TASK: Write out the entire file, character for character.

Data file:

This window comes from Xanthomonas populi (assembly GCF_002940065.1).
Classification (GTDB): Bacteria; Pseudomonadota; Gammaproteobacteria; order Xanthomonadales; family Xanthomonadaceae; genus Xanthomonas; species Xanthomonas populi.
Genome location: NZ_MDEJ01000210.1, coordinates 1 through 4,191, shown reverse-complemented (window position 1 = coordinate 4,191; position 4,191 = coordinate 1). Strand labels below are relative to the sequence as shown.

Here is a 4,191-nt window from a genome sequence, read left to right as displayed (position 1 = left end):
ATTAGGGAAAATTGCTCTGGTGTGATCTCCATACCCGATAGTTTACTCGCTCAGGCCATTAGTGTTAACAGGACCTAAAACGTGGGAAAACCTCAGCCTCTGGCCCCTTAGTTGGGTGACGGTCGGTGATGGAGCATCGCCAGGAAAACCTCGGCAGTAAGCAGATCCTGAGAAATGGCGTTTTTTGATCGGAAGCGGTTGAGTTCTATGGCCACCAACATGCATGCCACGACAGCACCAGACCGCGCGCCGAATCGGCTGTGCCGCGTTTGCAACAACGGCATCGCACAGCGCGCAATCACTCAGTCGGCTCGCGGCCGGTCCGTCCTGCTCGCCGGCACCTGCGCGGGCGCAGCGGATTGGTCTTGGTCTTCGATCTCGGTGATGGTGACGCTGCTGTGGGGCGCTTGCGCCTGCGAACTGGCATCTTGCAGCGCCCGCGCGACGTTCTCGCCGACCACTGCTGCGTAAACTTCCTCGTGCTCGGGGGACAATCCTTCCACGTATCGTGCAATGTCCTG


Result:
This window comes from Xanthomonas populi (assembly GCF_002940065.1).
Classification (GTDB): Bacteria; Pseudomonadota; Gammaproteobacteria; order Xanthomonadales; family Xanthomonadaceae; genus Xanthomonas; species Xanthomonas populi.
Genome location: NZ_MDEJ01000210.1, coordinates 1 through 4,191, shown reverse-complemented (window position 1 = coordinate 4,191; position 4,191 = coordinate 1). Strand labels below are relative to the sequence as shown.

Here is a 4,191-nt window from a genome sequence, read left to right as displayed (position 1 = left end):
ATTAGGGAAAATTGCTCTGGTGTGATCTCCATACCCGATAGTTTACTCGCTCAGGCCATTAGTGTTAACAGGACCTAAAACGTGGGAAAACCTCAGCCTCTGGCCCCTTAGTTGGGTGACGGTCGGTGATGGAGCATCGCCAGGAAAACCTCGGCAGTAAGCAGATCCTGAGAAATGGCGTTTTTTGATCGGAAGCGGTTGAGTTCTATGGCCACCAACATGCATGCCACGACAGCACCAGACCGCGCGCCGAATCGGCTGTGCCGCGTTTGCAACAACGGCATCGCACAGCGCGCAATCACTCAGTCGGCTCGCGGCCGGTCCGTCCTGCTCGCCGGCACCTGCGCGGGCGCAGCGGATTGGTCTTGGTCTTCGATCTCGGTGATGGTGACGCTGCTGTGGGGCGCTTGCGCCTGCGAACTGGCATCTTGCAGCGCCCGCGCGACGTTCTCGCCGACCACTGCTGCGTAAACTTCCTCGTGCTCGGGGGACAATCCTTCCACGTATCGTGCAATGTCCTG